The interior designer is publishing a book in French and English presenting some thirty projects, mostly for houses of collectors, for whom he has become the go-to man.
© Eric Jansen
His life has been marked by the many encounters that established his career and the objects that nurtured his taste. Interior designer Henri Samuel, patron Marie Laure de Noailles, designer Yves Saint Laurent, philanthropist Ronald Lauder, and the collectors Terry de Gunzburg and François Pinault, as arbiters of style and refined collectors—not to mention those whose names he discreetly withholds, all shaped his eye for design. "There is no great interior designer without a great client"... Throughout the pages of his new book, we can see exactly what he means. His interiors are like harmonious conversations between art lovers. Their luxury is subtle, their eclecticism studied, their comfort cultivated. And the setting always gives works of art and signed pieces of furniture their due. There are no superfluous gestures; no "wow" effect. Modestly, he says he does "contemporary classic". But this apparent simplicity is carefully referenced. A true delight for the initiated.
How did your vocation come about?
I dropped out of school in tenth grade, as I had very bad grades. I was only good at drawing. Every Thursday, I attended the workshop for under-15s at the Musée des Arts Décoratifs (Museum of Decorative Arts). My mother made inquiries and it was suggested I attend the École Boulle in Paris. After a year's preparation, I passed the competitive entrance exam and stayed there for four years. Then I went on to Camondo (a design and architecture school attached to the Musée des Arts Décoratifs in Paris—Ed.).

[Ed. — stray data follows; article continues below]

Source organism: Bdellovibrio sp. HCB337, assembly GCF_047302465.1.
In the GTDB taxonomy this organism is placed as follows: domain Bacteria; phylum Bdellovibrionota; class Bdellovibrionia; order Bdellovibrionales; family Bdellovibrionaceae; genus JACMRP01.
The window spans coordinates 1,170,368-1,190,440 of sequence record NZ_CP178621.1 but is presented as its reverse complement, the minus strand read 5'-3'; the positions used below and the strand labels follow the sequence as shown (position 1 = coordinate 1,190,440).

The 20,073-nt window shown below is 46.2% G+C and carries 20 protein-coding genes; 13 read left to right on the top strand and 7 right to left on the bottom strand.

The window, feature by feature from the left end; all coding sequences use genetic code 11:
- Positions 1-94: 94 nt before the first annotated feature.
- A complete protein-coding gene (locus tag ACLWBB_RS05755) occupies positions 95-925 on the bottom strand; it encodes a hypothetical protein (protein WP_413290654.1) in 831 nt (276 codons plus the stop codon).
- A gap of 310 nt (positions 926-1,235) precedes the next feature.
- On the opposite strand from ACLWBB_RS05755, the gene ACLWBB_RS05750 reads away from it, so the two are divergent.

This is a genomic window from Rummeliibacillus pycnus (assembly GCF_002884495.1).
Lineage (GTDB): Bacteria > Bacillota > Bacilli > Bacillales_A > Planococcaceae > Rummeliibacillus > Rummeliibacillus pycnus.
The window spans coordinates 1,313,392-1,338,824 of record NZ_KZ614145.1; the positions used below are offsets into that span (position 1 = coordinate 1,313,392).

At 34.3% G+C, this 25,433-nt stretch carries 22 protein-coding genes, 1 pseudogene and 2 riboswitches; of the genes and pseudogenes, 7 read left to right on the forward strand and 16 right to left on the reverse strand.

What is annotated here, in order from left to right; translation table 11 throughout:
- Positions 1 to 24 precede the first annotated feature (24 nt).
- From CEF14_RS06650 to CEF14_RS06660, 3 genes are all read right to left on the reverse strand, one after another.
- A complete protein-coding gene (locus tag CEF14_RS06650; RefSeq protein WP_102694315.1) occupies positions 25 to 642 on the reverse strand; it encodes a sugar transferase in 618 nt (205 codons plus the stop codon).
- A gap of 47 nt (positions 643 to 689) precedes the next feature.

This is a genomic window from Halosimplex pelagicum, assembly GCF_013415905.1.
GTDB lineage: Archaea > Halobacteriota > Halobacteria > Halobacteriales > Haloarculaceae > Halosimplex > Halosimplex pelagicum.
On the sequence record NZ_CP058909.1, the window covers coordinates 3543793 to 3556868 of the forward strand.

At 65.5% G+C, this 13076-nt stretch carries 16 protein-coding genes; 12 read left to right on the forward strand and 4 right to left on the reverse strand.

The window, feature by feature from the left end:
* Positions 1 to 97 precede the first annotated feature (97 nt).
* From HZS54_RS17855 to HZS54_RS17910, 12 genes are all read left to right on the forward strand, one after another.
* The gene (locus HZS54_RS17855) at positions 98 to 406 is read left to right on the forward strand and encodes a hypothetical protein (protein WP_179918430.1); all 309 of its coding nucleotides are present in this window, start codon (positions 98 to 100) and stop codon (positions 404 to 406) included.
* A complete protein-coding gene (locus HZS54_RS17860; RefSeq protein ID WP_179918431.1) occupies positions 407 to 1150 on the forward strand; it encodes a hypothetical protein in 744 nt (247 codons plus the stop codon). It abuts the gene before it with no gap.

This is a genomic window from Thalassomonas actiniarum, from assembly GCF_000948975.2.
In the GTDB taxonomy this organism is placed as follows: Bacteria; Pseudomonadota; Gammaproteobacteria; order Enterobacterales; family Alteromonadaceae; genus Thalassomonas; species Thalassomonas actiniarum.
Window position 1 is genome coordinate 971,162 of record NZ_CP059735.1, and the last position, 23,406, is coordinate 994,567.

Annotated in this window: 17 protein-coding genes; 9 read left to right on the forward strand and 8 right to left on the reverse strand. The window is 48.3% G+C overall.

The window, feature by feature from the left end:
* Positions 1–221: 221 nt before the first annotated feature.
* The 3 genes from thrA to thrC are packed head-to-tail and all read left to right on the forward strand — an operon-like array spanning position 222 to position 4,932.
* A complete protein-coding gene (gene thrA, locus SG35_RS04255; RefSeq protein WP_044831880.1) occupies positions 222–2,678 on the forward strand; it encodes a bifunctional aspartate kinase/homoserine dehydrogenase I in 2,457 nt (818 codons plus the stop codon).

What did you study?
At the École Boulle, we studied art history in the morning and had workshops in the afternoon. After a year, we specialized in one field. I chose tapestry and I graduated first, with a vocational training certificate as a tapestry-maker! That's why I know how to make beautiful sofas, like the ones at Decour! At Camondo, we learned interior design, but I only stayed one year. I had a friend, Michel-Yves Bolloré, the brother of Vincent (a French businessman and millionaire—Ed.), who lived in a private mansion decorated by Henri Samuel. It was my first eyeopener in terms of aesthetics. I dreamed of doing an internship with him. Mme Bolloré put in a word, and that's how I came to work for Henri Samuel in 1965.
You then discovered the grandiose decorative arts...
At the time, Henri Samuel was overseeing the restoration of the Grand Trianon, the Château d'Armainvilliers for Baron Edmond de Rothschild and the apartment of the entrepreneur Marcel Bleustein-Blanchet. I was the errand boy who carried the packages, collected the orders and had to go to see Diego Giacometti, who was in charge of the library at the latter's home, to tell him that "Mr. Samuel is getting impatient..." I was learning on the job.
With Henri Samuel you also learned eclecticism?
Yes, and especially a keen interest in contemporary artists like Diego Giacometti, Philippe Hiquily and Guy de Rougemont, with whom I later had working on the Montparnasse tower.
You then joined the antique dealer Didier Aaron?
When Henri Samuel closed, I knocked on a few doors and Didier Aaron hired me. That was in 1968. I was working in the interior design office of his partner, Alain Demachy, but he soon pushed me forward when he saw I was going down well. My first big client was Princess Ashraf, the Shah's twin sister.
And then you met Yves Saint Laurent and Pierre Bergé...
I was friends with Yves before working for him. One day, he called me. He had purchased a studio in Avenue de Breteuil and wanted me to do "something light and airy, like in an Antonioni movie...". I designed the apartment in a modernist spirit, which he liked a lot. He then started Deauville with Victor Grandpierre, Christian Dior's interior designer, who had done his fashion house. But it didn't work. Grandpierre didn't understand Yves' Proustian dream, the Water Lilies, the Viscontian side. He wanted the doors and the chandeliers to be like in the film The Innocent. So gradually I took over. We followed that with Marrakesh and later on Tangier. It was the adventure of a lifetime.